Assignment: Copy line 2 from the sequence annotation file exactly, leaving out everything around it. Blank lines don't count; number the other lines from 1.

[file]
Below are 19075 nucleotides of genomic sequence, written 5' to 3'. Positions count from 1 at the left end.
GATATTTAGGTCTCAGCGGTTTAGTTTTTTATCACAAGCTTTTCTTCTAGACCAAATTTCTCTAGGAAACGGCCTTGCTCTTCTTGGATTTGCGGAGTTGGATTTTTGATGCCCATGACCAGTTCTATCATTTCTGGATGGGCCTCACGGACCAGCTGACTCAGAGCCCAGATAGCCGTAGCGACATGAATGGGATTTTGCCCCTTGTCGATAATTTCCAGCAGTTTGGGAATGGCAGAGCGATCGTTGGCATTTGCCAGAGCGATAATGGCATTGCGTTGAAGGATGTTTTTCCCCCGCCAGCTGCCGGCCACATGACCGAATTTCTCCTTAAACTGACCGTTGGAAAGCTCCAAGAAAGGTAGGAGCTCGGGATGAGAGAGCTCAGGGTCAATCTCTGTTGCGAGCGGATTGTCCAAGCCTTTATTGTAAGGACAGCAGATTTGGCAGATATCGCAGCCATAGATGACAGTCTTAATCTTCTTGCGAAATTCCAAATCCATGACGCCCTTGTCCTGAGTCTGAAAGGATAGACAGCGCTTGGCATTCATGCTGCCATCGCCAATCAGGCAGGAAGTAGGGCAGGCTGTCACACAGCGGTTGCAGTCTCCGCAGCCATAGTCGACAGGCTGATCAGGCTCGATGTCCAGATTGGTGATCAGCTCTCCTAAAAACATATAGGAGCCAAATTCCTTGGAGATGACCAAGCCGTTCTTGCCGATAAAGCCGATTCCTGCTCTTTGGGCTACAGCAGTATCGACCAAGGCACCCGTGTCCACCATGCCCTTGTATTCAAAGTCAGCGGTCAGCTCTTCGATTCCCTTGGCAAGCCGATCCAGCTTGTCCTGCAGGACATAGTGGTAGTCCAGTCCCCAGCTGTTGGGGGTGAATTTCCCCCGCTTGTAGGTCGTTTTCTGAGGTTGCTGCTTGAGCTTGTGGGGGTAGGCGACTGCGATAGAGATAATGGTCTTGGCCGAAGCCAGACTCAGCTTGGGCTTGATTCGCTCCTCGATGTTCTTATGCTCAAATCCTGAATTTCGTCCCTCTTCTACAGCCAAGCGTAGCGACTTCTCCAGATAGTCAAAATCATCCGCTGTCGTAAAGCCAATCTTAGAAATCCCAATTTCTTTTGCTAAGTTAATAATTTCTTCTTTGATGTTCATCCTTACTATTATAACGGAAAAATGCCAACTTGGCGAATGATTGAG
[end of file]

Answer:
GATATTTAGGTCTCAGCGGTTTAGTTTTTTATCACAAGCTTTTCTTCTAGACCAAATTTCTCTAGGAAACGGCCTTGCTCTTCTTGGATTTGCGGAGTTGGATTTTTGATGCCCATGACCAGTTCTATCATTTCTGGATGGGCCTCACGGACCAGCTGACTCAGAGCCCAGATAGCCGTAGCGACATGAATGGGATTTTGCCCCTTGTCGATAATTTCCAGCAGTTTGGGAATGGCAGAGCGATCGTTGGCATTTGCCAGAGCGATAATGGCATTGCGTTGAAGGATGTTTTTCCCCCGCCAGCTGCCGGCCACATGACCGAATTTCTCCTTAAACTGACCGTTGGAAAGCTCCAAGAAAGGTAGGAGCTCGGGATGAGAGAGCTCAGGGTCAATCTCTGTTGCGAGCGGATTGTCCAAGCCTTTATTGTAAGGACAGCAGATTTGGCAGATATCGCAGCCATAGATGACAGTCTTAATCTTCTTGCGAAATTCCAAATCCATGACGCCCTTGTCCTGAGTCTGAAAGGATAGACAGCGCTTGGCATTCATGCTGCCATCGCCAATCAGGCAGGAAGTAGGGCAGGCTGTCACACAGCGGTTGCAGTCTCCGCAGCCATAGTCGACAGGCTGATCAGGCTCGATGTCCAGATTGGTGATCAGCTCTCCTAAAAACATATAGGAGCCAAATTCCTTGGAGATGACCAAGCCGTTCTTGCCGATAAAGCCGATTCCTGCTCTTTGGGCTACAGCAGTATCGACCAAGGCACCCGTGTCCACCATGCCCTTGTATTCAAAGTCAGCGGTCAGCTCTTCGATTCCCTTGGCAAGCCGATCCAGCTTGTCCTGCAGGACATAGTGGTAGTCCAGTCCCCAGCTGTTGGGGGTGAATTTCCCCCGCTTGTAGGTCGTTTTCTGAGGTTGCTGCTTGAGCTTGTGGGGGTAGGCGACTGCGATAGAGATAATGGTCTTGGCCGAAGCCAGACTCAGCTTGGGCTTGATTCGCTCCTCGATGTTCTTATGCTCAAATCCTGAATTTCGTCCCTCTTCTACAGCCAAGCGTAGCGACTTCTCCAGATAGTCAAAATCATCCGCTGTCGTAAAGCCAATCTTAGAAATCCCAATTTCTTTTGCTAAGTTAATAATTTCTTCTTTGATGTTCATCCTTACTATTATAACGGAAAAATGCCAACTTGGCGAATGATTGAG